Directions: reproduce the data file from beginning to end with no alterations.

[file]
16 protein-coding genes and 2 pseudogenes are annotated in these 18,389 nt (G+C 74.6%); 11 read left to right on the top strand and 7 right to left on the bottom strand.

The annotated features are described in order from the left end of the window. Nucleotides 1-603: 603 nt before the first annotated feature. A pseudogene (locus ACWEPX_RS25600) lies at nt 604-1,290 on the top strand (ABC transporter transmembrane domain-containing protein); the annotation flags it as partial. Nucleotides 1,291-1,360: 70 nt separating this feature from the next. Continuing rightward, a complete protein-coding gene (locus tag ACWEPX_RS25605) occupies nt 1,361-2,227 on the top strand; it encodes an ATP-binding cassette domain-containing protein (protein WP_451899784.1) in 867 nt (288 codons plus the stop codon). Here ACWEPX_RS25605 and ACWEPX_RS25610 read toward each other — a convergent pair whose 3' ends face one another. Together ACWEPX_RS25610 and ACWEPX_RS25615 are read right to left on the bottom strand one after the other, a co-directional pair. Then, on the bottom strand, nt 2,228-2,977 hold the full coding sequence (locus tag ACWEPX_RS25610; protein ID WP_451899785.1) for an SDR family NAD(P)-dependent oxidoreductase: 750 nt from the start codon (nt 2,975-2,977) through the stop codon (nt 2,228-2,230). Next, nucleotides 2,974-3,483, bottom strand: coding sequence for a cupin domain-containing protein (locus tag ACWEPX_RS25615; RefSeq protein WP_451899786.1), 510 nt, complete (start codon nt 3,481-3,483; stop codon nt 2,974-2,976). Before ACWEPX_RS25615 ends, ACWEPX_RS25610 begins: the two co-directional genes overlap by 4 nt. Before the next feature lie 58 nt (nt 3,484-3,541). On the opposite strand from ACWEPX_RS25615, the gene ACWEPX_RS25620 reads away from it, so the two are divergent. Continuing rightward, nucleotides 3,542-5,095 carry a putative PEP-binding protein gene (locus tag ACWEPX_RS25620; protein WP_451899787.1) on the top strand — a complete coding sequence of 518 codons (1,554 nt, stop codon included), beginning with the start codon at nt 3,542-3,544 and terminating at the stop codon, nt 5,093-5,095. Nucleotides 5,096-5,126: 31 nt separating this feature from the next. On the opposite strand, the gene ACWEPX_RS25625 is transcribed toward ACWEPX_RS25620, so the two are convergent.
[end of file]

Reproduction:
16 protein-coding genes and 2 pseudogenes are annotated in these 18,389 nt (G+C 74.6%); 11 read left to right on the top strand and 7 right to left on the bottom strand.

The annotated features are described in order from the left end of the window. Nucleotides 1-603: 603 nt before the first annotated feature. A pseudogene (locus ACWEPX_RS25600) lies at nt 604-1,290 on the top strand (ABC transporter transmembrane domain-containing protein); the annotation flags it as partial. Nucleotides 1,291-1,360: 70 nt separating this feature from the next. Continuing rightward, a complete protein-coding gene (locus tag ACWEPX_RS25605) occupies nt 1,361-2,227 on the top strand; it encodes an ATP-binding cassette domain-containing protein (protein WP_451899784.1) in 867 nt (288 codons plus the stop codon). Here ACWEPX_RS25605 and ACWEPX_RS25610 read toward each other — a convergent pair whose 3' ends face one another. Together ACWEPX_RS25610 and ACWEPX_RS25615 are read right to left on the bottom strand one after the other, a co-directional pair. Then, on the bottom strand, nt 2,228-2,977 hold the full coding sequence (locus tag ACWEPX_RS25610; protein ID WP_451899785.1) for an SDR family NAD(P)-dependent oxidoreductase: 750 nt from the start codon (nt 2,975-2,977) through the stop codon (nt 2,228-2,230). Next, nucleotides 2,974-3,483, bottom strand: coding sequence for a cupin domain-containing protein (locus tag ACWEPX_RS25615; RefSeq protein WP_451899786.1), 510 nt, complete (start codon nt 3,481-3,483; stop codon nt 2,974-2,976). Before ACWEPX_RS25615 ends, ACWEPX_RS25610 begins: the two co-directional genes overlap by 4 nt. Before the next feature lie 58 nt (nt 3,484-3,541). On the opposite strand from ACWEPX_RS25615, the gene ACWEPX_RS25620 reads away from it, so the two are divergent. Continuing rightward, nucleotides 3,542-5,095 carry a putative PEP-binding protein gene (locus tag ACWEPX_RS25620; protein WP_451899787.1) on the top strand — a complete coding sequence of 518 codons (1,554 nt, stop codon included), beginning with the start codon at nt 3,542-3,544 and terminating at the stop codon, nt 5,093-5,095. Nucleotides 5,096-5,126: 31 nt separating this feature from the next. On the opposite strand, the gene ACWEPX_RS25625 is transcribed toward ACWEPX_RS25620, so the two are convergent.